The show illuminates the difference between being evil and making poor choices and conveys the fact that all humans are capable of both kindness and hatred. The character of Johnny Lawrence in the show becomes more than his past, and it shows the harsh reality of his struggle to continue to do good in an uncaring world. In a way, Johnny, through his journey of self-discovery became the true hero that the film ‘The Karate Kid’ aimed to exemplify. In another article, by The Hollywood Insider, writer Les Almourzaev states, “William Zabka’s effortless performance as a down-on-his-luck and estranged dad, looking to right his past wrongs and inspire a new generation of fighters along the way, serves as the heart of the entire show.”
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Ralph Macchio and William Zabka will be returning to reprise their roles for the future fifth season of ‘Cobra Kai.’ Tanner Buchanan will be starring in the upcoming series, ‘The Hyperions’(2022) with Cary Elwes and Penelope Mitchell directed by Jon McDonald. Jacob Bertrand is set to voice the character Bam in the animated series ‘Batwheels’ (2022) created by Michael G. Stern, and featuring Ethan Hawke who will be voicing the role of Batman. Martin Kove will next be heard as a narrator in ‘Dante’s Hell’ (2022) with Eric Roberts as the voice of Dante, and the show will be directed by Borris Acosta. Dallas Young will be starring in a new untitled reboot of the cult-classic, ‘The Goonies,’ acting alongside Stella Cooper and Ramon Rodriguez, directed by Greg Mottola.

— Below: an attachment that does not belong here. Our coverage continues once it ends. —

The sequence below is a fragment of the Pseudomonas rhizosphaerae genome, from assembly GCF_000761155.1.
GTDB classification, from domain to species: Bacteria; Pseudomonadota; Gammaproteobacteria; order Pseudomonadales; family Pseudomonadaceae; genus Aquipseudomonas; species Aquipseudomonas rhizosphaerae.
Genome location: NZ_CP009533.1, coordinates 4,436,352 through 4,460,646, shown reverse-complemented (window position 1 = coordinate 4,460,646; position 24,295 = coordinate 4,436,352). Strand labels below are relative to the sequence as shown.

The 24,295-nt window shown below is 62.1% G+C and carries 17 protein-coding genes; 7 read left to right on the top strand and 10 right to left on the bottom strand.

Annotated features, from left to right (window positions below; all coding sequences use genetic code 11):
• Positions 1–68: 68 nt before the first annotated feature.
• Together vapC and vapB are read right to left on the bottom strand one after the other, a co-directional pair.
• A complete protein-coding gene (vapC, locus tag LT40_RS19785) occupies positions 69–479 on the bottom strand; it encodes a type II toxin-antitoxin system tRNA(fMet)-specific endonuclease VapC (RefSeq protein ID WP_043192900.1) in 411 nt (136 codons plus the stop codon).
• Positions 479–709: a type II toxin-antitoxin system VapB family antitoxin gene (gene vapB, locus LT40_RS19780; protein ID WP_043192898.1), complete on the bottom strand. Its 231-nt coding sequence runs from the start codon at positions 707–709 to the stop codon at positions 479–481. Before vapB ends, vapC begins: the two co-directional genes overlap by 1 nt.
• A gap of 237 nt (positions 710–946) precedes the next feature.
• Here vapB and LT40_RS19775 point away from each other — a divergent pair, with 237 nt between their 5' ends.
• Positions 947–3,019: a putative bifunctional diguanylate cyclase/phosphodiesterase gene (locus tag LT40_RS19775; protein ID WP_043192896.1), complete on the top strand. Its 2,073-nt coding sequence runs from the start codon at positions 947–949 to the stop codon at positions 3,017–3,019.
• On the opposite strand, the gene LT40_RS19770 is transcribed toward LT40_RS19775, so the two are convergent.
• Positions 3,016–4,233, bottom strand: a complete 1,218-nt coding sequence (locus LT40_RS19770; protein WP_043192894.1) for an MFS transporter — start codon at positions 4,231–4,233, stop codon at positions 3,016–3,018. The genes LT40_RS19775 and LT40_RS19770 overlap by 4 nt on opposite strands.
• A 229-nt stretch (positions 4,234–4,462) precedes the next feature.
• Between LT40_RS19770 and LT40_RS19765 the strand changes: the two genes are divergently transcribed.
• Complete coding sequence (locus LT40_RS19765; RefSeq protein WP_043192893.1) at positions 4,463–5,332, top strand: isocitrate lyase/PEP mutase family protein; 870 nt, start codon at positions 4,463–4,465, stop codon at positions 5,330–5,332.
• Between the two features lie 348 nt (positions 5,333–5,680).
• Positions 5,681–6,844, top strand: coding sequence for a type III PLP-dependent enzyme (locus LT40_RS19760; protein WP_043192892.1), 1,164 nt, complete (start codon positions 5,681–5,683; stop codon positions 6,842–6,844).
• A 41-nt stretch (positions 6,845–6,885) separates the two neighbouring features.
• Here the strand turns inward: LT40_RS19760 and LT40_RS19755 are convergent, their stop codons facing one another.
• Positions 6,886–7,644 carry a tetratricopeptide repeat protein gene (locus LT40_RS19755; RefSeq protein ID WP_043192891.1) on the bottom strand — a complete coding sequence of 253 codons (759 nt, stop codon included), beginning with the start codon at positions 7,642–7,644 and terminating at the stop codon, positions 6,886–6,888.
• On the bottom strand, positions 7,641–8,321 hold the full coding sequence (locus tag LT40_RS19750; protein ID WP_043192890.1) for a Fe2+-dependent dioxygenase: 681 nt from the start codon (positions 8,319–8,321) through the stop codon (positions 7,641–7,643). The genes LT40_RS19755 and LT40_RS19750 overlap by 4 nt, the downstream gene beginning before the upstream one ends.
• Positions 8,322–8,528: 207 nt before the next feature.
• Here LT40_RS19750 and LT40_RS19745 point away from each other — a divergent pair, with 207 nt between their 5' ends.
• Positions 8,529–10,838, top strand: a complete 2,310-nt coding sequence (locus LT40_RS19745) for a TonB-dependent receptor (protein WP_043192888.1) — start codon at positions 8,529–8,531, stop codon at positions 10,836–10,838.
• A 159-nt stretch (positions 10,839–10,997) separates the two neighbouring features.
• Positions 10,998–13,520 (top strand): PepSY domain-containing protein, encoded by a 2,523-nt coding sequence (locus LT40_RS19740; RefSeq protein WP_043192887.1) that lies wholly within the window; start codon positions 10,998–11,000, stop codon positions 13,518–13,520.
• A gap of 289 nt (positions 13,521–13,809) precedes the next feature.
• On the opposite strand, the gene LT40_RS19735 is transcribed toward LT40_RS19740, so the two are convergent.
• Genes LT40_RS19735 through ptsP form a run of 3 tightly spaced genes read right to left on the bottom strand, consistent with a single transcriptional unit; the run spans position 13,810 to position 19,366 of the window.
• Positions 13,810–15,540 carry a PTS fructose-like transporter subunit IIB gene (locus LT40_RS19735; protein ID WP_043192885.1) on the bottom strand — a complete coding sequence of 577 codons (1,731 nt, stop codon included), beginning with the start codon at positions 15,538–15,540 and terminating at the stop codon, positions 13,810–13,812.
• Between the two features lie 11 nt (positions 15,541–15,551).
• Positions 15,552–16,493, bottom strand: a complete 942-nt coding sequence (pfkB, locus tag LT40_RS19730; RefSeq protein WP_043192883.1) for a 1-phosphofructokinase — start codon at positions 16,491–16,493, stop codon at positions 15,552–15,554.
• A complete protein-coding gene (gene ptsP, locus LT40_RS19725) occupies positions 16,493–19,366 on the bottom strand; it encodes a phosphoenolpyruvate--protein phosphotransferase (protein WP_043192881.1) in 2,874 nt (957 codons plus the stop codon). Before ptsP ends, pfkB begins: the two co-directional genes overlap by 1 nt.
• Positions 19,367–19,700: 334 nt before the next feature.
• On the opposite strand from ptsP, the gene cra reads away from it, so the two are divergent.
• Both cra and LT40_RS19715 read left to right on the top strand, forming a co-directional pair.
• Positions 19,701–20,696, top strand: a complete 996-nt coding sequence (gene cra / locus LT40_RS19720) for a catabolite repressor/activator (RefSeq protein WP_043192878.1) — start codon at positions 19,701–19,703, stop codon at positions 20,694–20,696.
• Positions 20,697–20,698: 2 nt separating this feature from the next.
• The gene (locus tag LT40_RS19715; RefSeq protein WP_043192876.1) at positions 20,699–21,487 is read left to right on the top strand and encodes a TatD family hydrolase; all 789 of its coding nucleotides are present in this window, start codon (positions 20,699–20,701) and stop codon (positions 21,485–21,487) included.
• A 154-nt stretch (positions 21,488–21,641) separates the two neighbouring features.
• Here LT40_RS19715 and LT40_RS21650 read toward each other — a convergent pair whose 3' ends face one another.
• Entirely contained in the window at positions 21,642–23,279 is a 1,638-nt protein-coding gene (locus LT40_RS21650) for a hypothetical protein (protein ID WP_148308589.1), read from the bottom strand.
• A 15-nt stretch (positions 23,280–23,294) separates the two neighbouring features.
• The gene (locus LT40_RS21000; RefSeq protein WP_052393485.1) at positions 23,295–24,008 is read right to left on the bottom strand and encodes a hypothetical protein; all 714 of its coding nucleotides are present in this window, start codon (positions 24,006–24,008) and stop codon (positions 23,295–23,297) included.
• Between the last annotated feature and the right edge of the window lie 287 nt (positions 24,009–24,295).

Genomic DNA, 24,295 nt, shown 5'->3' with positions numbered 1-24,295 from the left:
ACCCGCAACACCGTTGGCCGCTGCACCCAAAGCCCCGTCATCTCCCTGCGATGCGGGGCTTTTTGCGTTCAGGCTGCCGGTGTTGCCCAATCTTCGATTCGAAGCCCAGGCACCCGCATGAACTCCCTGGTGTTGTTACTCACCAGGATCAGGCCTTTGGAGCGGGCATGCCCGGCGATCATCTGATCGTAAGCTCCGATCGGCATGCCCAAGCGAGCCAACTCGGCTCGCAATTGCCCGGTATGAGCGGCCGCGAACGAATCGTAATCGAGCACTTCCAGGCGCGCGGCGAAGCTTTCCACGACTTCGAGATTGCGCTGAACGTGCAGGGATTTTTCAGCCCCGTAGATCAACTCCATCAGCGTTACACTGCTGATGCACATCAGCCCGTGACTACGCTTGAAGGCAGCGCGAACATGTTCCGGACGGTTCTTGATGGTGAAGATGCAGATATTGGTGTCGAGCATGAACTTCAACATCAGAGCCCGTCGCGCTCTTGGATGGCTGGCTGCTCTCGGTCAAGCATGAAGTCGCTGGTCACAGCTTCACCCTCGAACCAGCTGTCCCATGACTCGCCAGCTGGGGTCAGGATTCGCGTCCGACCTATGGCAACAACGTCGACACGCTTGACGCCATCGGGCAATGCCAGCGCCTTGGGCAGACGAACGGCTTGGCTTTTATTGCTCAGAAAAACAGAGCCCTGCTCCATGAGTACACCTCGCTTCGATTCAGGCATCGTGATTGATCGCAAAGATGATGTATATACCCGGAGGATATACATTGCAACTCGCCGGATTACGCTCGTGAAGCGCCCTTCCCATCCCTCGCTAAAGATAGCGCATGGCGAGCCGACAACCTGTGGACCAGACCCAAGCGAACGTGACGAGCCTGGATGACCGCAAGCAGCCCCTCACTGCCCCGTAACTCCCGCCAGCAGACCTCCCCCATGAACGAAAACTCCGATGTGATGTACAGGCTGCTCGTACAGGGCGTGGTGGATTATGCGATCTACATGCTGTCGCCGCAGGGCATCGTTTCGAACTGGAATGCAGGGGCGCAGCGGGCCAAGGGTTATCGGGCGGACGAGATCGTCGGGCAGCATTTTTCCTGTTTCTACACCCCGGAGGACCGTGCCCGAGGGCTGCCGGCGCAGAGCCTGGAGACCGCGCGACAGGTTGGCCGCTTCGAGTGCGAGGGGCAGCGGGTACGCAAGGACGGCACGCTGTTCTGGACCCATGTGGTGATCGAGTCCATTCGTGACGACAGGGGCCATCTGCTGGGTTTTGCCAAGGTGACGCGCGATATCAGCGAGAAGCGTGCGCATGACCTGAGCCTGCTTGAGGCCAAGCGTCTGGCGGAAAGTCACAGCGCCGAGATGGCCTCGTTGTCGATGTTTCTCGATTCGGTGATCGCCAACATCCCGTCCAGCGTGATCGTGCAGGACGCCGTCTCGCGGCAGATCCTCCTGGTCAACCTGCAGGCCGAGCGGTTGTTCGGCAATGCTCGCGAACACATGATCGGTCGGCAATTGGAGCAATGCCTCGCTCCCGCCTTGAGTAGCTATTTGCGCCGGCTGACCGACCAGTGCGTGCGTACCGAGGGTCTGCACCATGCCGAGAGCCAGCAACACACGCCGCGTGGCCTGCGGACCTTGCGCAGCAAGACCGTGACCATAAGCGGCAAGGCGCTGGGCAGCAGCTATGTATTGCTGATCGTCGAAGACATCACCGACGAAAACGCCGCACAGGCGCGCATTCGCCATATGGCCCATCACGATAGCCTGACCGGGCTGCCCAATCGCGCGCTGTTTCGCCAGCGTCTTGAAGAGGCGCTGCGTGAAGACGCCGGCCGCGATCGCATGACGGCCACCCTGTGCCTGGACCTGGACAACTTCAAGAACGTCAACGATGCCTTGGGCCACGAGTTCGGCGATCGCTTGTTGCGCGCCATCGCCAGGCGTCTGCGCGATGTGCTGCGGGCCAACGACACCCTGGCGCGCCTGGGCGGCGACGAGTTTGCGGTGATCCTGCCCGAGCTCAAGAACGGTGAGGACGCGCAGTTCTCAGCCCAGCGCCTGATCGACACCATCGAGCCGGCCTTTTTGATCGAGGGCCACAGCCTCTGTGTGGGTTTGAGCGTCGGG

Cast: William Zabka, Ralph Macchio, Xolo Maridueña, Courtney Henggeler, Tanner Buchanan, Mary Louser, Jacob Bertran, Gianni DeCenzo, Martin Kove, Owen Morgan, Jayden Rivers, Vanessa Rubio, Aedin Mincks, Peyton List, Khalil Everage, Nichole Brown, Hannah Kepple, Joe Seo, Griffin Santopiero, Dallas Young
Cinematography: Paul Varrieur, Cameron Duncan, D. Gregory Hagey
Editors: Zack Arnold, Spencer Houck, Dexter N. Adriano, Nicholas Monsour, Jeff Seibenick, Jordan Goldman, Bartholomew Burcham, Ivan Victor, Bari Winter
Directors: Jon Hurwitz, Hayden Schlossberg, Josh Heald, Jennifer Celotta, Steve Pink, Michael Grossman, Tawnia McKieran, Joel Novoa, Lin Oeding, Steven K. Tsuchida, Marielle Woods
Writers: Josh Heald, Jon Hurwitz, Robert Mark Kamen, Hayden Schlossberg, Michael Jonathan Smith, Mattea Greene, Alyssa Forleiter, Bill Posley, Stacey Harman, Joe Piarulli, Luan Thomas, Bob Dearden, Jason Belleville, Kevin McManus, Matthew McManus
Producers: Ralph Macchio, Dougie Cash, Susan Elkins, Josh Heald, Jon Hurwitz, James Lassiter, Hayden Schlossburg, Will Smith, Bob Wilson, William Zabka, Caleeb Pinkett, Joe Piarulli, Luan Thomas, Stacey Harman, Mallory Yund, Bob Dearden, Shane Keller, Michael Jonathan Smith
By Thomas Jacobs
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Thomas Jacobs is an avid writer, Cinema aficionado, and filmmaker. He graduated with Dean’s Honors from the University of California, Santa Cruz with a major in Film and Digital Media. His passion is directly tied to the appreciation and creation of film and television, and this fact is reflected in his intent to be a writer for the acclaimed entertainment journal, The Hollywood Insider. His beliefs mirror the core goals and mission statement of The Hollywood Insider by sharing an admiration for quality entertainment as well as bolstering a sense of positivity and equality among all humans. Thomas believes that Cinema is an advantageous promoter of civil and social empowerment, and he shares a mutual societal view with The Hollywood Insider, that people should not be judged by the color of their skin, but the content of their character.